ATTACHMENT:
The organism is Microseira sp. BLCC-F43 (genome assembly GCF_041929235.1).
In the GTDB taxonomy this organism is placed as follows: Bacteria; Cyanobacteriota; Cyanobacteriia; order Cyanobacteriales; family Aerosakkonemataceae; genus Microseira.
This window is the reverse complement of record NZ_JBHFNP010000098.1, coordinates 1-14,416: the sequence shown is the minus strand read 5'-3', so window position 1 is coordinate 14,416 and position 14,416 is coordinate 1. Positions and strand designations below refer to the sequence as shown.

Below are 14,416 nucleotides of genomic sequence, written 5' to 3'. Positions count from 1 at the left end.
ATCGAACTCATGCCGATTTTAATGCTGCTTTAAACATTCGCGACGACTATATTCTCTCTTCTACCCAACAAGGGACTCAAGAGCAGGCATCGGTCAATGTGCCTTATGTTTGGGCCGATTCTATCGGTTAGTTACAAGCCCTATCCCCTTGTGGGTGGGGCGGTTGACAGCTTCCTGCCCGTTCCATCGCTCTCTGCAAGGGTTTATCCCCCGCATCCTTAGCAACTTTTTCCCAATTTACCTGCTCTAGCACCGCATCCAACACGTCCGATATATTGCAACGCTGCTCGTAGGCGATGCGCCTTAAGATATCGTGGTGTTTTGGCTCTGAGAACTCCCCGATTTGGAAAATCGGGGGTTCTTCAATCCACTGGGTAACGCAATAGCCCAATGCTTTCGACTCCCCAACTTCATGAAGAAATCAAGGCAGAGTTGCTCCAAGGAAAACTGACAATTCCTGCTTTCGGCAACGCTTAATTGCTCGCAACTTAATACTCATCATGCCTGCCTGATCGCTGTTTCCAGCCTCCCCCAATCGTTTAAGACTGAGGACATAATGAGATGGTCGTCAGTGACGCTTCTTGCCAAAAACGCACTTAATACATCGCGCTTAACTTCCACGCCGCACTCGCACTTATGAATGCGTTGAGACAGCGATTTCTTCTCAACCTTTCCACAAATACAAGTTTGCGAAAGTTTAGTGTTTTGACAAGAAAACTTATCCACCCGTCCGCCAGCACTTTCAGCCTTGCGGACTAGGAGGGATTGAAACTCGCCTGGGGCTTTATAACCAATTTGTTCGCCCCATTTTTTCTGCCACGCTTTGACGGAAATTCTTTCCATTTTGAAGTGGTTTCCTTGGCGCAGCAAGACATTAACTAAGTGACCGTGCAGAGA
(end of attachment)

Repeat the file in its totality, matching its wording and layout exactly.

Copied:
The organism is Microseira sp. BLCC-F43 (genome assembly GCF_041929235.1).
In the GTDB taxonomy this organism is placed as follows: Bacteria; Cyanobacteriota; Cyanobacteriia; order Cyanobacteriales; family Aerosakkonemataceae; genus Microseira.
This window is the reverse complement of record NZ_JBHFNP010000098.1, coordinates 1-14,416: the sequence shown is the minus strand read 5'-3', so window position 1 is coordinate 14,416 and position 14,416 is coordinate 1. Positions and strand designations below refer to the sequence as shown.

Below are 14,416 nucleotides of genomic sequence, written 5' to 3'. Positions count from 1 at the left end.
ATCGAACTCATGCCGATTTTAATGCTGCTTTAAACATTCGCGACGACTATATTCTCTCTTCTACCCAACAAGGGACTCAAGAGCAGGCATCGGTCAATGTGCCTTATGTTTGGGCCGATTCTATCGGTTAGTTACAAGCCCTATCCCCTTGTGGGTGGGGCGGTTGACAGCTTCCTGCCCGTTCCATCGCTCTCTGCAAGGGTTTATCCCCCGCATCCTTAGCAACTTTTTCCCAATTTACCTGCTCTAGCACCGCATCCAACACGTCCGATATATTGCAACGCTGCTCGTAGGCGATGCGCCTTAAGATATCGTGGTGTTTTGGCTCTGAGAACTCCCCGATTTGGAAAATCGGGGGTTCTTCAATCCACTGGGTAACGCAATAGCCCAATGCTTTCGACTCCCCAACTTCATGAAGAAATCAAGGCAGAGTTGCTCCAAGGAAAACTGACAATTCCTGCTTTCGGCAACGCTTAATTGCTCGCAACTTAATACTCATCATGCCTGCCTGATCGCTGTTTCCAGCCTCCCCCAATCGTTTAAGACTGAGGACATAATGAGATGGTCGTCAGTGACGCTTCTTGCCAAAAACGCACTTAATACATCGCGCTTAACTTCCACGCCGCACTCGCACTTATGAATGCGTTGAGACAGCGATTTCTTCTCAACCTTTCCACAAATACAAGTTTGCGAAAGTTTAGTGTTTTGACAAGAAAACTTATCCACCCGTCCGCCAGCACTTTCAGCCTTGCGGACTAGGAGGGATTGAAACTCGCCTGGGGCTTTATAACCAATTTGTTCGCCCCATTTTTTCTGCCACGCTTTGACGGAAATTCTTTCCATTTTGAAGTGGTTTCCTTGGCGCAGCAAGACATTAACTAAGTGACCGTGCAGAGA